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Using lexical analysis software to understand student knowledge transfer between chemistry and biology

TitleUsing lexical analysis software to understand student knowledge transfer between chemistry and biology
Publication TypeConference Proceedings
Year of Publication2009
AuthorsHaudek, KC, Moscarella, RA, Urban-Lurain, M, Merrill, JE, Sweeder, R, Richmond, G
Conference NameNational Association of Research in Science Teaching Annual Conference
Date PublishedApril 17-21
PublisherNational Assocation for Research in Science Teaching
Conference LocationGarden Grove, CA
KeywordsAACR, Biology, chemistry, Lexical analysis, Transfer
Full Text

Time and resources often prevent using constructed response assessments in large undergraduate science. We investigate the utility of using lexical analysis software to categorize student responses and uncover undergraduate student misconceptions in chemistry and biology. Students were randomly assigned a question set consisting of two questions relating to a single topic. Student responses were analyzed using SPSS Text Analysis for Surveys, using a custom library of science-related terms. The resulting analyses of student responses suggest potential barriers and connections between students understanding of these topics. Only 38 out of 160 students linked reaction spontaneity with thermodynamics. Student responses for one question set were rated using a scoring rubric by two independent scorers. Analysis of an acid/base question set showed student deficiencies in predicting pH behavior of functional groups in biology. After this scoring was complete, discriminant analysis was used to create classification functions that could predict human expert scores with 65.4% and 82.4% accuracy (p < .000). This study suggests that computerized lexical analysis may be useful for automatically categorizing large numbers of student open-ended responses.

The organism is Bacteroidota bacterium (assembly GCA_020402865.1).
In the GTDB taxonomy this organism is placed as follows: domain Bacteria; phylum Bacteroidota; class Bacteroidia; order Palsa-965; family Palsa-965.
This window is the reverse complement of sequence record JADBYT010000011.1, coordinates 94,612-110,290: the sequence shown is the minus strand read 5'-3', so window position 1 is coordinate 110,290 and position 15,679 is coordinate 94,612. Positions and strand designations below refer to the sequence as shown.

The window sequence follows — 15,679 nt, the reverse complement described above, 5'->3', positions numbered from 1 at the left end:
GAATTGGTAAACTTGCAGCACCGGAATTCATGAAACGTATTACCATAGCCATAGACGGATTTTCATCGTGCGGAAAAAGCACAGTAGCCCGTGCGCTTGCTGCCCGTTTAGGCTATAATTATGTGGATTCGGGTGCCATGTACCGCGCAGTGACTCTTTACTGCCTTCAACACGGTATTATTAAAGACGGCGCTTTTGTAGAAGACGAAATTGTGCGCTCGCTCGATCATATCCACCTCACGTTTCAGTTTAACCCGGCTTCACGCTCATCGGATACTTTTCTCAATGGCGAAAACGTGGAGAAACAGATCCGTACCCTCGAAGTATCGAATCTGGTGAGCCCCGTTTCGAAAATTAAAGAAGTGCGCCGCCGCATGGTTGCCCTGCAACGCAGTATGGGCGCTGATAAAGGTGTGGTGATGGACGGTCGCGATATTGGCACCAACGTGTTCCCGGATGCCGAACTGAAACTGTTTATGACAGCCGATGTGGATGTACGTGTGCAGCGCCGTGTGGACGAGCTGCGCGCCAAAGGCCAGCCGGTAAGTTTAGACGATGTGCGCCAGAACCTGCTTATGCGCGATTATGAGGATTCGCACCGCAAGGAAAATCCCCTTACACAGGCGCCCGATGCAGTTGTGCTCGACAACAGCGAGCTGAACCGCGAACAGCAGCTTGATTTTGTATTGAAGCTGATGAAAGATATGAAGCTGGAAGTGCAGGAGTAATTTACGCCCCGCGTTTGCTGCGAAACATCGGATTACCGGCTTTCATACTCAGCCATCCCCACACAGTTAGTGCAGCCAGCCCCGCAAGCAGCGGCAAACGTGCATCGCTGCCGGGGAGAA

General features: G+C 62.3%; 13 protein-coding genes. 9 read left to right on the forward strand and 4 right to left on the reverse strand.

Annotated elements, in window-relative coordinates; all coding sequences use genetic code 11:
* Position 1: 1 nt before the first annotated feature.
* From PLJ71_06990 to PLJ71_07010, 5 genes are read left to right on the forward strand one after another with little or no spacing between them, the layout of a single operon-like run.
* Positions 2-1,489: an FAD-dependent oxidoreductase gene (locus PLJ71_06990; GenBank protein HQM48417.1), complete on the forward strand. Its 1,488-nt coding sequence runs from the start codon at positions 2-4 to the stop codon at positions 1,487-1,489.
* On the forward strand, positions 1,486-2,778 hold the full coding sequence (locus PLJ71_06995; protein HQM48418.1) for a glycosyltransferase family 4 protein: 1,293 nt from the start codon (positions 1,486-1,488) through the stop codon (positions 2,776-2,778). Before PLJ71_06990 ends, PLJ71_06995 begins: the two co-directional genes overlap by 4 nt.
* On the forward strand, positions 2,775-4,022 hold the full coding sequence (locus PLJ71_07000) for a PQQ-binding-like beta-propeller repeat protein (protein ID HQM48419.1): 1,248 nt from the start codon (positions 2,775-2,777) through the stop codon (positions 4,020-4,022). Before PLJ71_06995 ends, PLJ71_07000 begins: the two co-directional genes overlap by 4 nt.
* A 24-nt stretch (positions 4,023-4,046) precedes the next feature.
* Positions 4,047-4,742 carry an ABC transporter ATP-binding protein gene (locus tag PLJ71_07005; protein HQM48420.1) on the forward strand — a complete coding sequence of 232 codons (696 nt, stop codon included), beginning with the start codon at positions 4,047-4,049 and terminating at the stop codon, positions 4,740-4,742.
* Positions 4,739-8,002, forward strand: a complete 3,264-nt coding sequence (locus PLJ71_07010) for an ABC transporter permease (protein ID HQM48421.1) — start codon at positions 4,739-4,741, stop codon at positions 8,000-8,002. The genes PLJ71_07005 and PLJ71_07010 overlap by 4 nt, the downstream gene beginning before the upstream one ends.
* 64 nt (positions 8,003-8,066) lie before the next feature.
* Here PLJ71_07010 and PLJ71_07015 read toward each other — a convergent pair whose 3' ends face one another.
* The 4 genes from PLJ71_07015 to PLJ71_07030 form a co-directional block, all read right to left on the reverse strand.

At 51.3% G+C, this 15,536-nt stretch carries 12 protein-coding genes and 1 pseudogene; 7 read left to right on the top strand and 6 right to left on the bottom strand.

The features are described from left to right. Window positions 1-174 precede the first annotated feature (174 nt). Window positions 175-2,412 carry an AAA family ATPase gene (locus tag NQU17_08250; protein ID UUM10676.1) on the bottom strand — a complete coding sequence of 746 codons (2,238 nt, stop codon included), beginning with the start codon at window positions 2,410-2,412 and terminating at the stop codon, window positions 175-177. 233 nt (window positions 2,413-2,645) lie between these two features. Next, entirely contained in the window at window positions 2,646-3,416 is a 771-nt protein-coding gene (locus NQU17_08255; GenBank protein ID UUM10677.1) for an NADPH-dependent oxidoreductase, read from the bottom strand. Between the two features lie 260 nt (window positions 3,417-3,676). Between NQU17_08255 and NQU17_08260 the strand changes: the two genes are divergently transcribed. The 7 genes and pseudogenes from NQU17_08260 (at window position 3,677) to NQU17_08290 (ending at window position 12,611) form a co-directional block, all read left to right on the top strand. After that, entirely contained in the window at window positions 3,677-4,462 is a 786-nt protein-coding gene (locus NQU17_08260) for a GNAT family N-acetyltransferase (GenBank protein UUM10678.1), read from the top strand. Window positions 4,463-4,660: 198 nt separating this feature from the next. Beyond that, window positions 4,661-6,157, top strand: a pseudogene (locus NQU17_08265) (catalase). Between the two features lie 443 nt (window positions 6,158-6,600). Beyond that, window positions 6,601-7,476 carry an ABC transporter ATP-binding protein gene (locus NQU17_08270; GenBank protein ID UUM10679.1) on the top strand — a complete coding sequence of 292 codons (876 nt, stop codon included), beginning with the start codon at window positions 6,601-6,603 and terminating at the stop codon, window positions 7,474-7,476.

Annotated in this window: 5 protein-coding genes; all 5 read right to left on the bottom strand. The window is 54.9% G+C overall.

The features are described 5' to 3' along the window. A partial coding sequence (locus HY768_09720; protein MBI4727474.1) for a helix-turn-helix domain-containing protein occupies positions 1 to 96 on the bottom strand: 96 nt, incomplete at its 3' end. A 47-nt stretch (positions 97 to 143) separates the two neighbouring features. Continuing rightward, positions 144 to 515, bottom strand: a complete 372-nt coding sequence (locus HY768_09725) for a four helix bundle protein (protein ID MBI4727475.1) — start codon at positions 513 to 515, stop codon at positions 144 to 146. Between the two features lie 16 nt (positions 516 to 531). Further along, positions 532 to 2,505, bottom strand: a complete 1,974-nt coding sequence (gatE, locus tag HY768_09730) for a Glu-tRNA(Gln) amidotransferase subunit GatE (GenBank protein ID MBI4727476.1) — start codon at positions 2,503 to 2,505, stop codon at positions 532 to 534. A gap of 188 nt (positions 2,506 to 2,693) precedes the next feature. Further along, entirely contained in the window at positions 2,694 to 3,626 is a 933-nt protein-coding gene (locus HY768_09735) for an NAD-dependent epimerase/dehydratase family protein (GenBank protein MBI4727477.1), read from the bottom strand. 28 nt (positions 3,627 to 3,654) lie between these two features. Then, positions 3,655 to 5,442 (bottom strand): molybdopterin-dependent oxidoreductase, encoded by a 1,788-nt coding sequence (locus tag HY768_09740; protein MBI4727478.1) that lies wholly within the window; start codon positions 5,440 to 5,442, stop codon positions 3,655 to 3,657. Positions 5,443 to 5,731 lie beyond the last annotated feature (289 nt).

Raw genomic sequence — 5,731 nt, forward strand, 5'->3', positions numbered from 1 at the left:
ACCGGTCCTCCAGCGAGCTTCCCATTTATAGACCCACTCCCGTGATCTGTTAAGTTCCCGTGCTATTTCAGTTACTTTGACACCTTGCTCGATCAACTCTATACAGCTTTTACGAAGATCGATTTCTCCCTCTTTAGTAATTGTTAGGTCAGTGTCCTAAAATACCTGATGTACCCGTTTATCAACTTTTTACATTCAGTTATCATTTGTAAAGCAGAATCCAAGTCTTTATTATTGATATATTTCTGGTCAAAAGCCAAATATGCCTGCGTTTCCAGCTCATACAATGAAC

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This material is based upon work supported by the National Science Foundation (DUE grants: 1438739, 1323162, 1347740, 0736952 and 1022653). Any opinions, findings and conclusions or recommendations expressed in this material are those of the author(s) and do not necessarily reflect the views of the NSF.